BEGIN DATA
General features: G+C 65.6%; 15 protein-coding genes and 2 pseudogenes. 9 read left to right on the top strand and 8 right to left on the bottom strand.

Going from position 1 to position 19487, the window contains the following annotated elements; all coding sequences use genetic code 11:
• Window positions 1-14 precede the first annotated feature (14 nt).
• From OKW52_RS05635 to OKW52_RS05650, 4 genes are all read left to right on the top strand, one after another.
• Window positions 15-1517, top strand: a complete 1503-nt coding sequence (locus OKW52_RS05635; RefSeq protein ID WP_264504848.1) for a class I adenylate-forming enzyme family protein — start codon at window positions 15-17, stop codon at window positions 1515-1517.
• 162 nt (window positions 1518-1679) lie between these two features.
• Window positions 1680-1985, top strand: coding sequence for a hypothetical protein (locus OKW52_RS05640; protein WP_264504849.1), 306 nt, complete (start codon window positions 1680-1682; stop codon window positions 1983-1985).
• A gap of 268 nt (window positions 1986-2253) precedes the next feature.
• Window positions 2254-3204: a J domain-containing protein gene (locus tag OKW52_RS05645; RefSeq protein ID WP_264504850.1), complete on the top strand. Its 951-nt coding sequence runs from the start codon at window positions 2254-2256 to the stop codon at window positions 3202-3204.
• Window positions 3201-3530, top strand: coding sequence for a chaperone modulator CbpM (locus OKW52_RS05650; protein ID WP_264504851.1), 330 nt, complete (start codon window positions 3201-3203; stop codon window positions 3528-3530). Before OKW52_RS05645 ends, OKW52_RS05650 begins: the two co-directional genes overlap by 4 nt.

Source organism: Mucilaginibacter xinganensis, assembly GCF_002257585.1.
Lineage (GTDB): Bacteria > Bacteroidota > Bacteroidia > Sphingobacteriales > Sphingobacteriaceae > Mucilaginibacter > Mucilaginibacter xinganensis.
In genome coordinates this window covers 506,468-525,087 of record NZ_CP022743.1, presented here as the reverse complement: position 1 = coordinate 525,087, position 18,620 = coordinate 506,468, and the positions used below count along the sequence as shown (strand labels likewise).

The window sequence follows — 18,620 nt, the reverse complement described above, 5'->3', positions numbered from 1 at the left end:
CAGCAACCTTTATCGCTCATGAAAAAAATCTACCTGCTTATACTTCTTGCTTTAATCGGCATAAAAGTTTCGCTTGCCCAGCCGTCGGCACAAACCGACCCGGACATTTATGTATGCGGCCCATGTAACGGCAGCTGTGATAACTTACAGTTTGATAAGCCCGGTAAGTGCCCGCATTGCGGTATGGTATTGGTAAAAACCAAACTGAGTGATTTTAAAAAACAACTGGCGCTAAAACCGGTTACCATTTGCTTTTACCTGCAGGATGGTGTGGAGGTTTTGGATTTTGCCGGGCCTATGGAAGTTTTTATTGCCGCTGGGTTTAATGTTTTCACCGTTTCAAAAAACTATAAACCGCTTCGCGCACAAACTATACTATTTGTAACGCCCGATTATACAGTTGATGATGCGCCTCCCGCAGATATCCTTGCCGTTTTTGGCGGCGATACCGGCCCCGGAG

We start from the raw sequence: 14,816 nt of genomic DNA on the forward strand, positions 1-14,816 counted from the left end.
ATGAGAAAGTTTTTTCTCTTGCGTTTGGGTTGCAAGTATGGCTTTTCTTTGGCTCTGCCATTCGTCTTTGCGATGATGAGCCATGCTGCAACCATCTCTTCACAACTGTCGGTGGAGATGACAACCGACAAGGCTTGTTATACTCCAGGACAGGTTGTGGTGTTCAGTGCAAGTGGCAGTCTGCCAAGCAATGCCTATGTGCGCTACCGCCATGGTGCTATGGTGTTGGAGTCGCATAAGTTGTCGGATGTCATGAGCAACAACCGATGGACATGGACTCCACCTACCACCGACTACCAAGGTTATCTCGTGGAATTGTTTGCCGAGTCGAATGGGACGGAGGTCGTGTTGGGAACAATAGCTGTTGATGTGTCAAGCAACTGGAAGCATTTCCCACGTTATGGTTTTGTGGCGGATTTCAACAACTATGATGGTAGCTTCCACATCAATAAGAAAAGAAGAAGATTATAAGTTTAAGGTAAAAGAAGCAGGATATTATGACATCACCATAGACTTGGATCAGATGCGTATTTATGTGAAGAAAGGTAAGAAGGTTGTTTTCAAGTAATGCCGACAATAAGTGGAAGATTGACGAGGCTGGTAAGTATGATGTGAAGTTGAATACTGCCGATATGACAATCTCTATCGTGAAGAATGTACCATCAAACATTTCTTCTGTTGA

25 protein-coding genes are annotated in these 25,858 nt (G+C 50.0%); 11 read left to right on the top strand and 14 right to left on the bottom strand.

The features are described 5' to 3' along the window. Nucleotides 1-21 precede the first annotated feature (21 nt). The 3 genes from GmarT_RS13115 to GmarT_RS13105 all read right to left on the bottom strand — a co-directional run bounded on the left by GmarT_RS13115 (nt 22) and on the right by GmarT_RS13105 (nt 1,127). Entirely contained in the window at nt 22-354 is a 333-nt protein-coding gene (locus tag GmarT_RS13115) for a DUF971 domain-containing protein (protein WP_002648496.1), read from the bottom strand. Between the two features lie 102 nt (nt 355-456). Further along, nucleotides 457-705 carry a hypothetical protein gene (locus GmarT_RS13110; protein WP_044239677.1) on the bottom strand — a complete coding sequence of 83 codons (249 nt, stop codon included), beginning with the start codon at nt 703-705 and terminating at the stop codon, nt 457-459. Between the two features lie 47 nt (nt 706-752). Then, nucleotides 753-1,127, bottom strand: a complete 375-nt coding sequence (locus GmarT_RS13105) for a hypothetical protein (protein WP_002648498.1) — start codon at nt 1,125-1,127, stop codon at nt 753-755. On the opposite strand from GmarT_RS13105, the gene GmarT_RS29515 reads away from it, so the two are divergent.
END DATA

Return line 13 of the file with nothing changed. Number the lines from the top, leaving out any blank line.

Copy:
In genome coordinates this window covers 506,468-525,087 of record NZ_CP022743.1, presented here as the reverse complement: position 1 = coordinate 525,087, position 18,620 = coordinate 506,468, and the positions used below count along the sequence as shown (strand labels likewise).